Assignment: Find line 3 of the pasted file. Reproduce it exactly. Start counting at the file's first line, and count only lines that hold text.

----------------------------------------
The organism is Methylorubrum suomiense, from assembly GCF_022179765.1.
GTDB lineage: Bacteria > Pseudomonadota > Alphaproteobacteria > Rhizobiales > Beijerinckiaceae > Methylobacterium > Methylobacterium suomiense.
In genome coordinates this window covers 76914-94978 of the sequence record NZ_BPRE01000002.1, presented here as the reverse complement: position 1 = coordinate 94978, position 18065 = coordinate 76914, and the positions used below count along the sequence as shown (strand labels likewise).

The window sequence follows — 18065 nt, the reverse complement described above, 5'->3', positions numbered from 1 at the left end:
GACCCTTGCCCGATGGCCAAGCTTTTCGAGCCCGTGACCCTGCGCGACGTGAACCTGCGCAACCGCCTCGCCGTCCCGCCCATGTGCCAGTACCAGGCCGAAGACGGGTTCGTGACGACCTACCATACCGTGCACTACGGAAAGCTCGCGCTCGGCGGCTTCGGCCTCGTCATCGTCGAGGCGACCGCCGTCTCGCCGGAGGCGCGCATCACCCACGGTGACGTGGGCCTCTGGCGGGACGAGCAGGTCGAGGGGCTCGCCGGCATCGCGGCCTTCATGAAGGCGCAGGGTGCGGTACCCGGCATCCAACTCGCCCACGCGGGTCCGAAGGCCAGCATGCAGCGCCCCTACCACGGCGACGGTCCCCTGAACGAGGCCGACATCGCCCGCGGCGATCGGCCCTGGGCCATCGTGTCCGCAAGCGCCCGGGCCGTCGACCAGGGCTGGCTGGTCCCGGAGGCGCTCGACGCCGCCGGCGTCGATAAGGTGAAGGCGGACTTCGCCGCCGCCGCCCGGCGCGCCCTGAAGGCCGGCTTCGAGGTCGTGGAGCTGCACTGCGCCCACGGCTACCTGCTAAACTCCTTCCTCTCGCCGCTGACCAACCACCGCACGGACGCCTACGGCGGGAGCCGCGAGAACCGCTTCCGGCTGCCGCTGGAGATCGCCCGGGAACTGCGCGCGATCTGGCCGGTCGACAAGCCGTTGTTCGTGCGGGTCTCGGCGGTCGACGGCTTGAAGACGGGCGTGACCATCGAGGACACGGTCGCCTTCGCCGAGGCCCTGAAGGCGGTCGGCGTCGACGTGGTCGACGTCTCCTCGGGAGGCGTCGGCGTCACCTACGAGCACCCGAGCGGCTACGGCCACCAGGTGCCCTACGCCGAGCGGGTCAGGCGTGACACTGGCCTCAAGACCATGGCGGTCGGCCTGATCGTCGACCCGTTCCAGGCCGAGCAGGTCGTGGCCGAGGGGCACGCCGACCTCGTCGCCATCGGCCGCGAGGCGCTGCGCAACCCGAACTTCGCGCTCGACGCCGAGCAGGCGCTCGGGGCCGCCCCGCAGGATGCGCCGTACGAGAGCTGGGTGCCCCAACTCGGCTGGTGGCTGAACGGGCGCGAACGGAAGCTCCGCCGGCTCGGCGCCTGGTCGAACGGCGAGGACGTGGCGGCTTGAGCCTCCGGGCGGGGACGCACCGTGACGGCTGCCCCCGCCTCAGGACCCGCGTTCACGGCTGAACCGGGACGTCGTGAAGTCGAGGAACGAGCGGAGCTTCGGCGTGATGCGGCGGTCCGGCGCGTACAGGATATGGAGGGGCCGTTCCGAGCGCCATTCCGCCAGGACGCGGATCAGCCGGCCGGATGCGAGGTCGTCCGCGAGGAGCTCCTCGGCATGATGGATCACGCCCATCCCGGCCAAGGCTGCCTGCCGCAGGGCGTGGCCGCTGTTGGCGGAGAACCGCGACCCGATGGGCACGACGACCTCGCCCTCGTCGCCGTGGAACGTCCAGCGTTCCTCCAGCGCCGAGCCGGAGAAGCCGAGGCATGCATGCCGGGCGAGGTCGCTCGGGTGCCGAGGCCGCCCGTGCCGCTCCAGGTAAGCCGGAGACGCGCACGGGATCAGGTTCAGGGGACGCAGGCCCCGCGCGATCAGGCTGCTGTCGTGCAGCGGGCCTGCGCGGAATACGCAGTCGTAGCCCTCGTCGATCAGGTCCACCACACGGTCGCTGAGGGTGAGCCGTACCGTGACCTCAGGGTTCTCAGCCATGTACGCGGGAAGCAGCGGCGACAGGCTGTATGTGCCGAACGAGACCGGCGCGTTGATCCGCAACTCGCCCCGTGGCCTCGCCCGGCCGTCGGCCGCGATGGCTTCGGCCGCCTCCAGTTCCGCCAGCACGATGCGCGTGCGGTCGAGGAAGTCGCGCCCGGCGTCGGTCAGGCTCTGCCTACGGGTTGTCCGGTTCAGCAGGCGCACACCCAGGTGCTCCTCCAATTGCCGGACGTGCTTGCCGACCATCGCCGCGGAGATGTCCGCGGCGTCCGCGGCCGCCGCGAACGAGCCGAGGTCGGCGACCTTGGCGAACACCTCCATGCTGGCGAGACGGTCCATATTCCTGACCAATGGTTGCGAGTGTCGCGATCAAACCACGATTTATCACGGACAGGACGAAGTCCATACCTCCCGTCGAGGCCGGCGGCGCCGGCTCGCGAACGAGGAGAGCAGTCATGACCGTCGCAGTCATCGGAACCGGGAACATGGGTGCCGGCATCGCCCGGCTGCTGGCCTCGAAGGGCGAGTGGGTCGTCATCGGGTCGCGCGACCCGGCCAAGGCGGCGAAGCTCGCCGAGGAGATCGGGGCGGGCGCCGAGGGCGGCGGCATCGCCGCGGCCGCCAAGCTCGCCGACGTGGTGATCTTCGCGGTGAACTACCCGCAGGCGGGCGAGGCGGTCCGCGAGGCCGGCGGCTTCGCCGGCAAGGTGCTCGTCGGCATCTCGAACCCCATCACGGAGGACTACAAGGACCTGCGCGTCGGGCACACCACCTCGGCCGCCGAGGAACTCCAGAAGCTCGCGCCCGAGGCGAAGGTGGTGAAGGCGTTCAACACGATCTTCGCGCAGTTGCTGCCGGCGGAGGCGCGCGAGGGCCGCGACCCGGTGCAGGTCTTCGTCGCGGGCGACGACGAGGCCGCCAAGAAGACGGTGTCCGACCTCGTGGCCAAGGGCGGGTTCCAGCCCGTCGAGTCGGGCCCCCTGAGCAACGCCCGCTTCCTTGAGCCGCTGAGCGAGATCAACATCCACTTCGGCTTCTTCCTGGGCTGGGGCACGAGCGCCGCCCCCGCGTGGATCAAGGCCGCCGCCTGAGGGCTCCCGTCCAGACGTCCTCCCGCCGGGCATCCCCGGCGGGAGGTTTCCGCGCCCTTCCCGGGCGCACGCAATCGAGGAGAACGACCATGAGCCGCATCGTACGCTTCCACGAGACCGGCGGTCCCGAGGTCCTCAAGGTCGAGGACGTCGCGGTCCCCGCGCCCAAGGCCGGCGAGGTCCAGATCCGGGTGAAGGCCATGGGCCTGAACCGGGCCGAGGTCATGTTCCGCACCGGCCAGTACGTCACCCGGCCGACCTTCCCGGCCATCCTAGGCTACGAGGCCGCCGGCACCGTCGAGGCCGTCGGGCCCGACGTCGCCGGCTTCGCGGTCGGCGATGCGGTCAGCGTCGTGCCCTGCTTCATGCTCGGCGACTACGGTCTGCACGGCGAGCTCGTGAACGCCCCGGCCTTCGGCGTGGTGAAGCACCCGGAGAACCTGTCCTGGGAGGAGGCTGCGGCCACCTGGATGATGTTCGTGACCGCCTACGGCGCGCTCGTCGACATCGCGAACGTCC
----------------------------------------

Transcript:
In genome coordinates this window covers 76914-94978 of the sequence record NZ_BPRE01000002.1, presented here as the reverse complement: position 1 = coordinate 94978, position 18065 = coordinate 76914, and the positions used below count along the sequence as shown (strand labels likewise).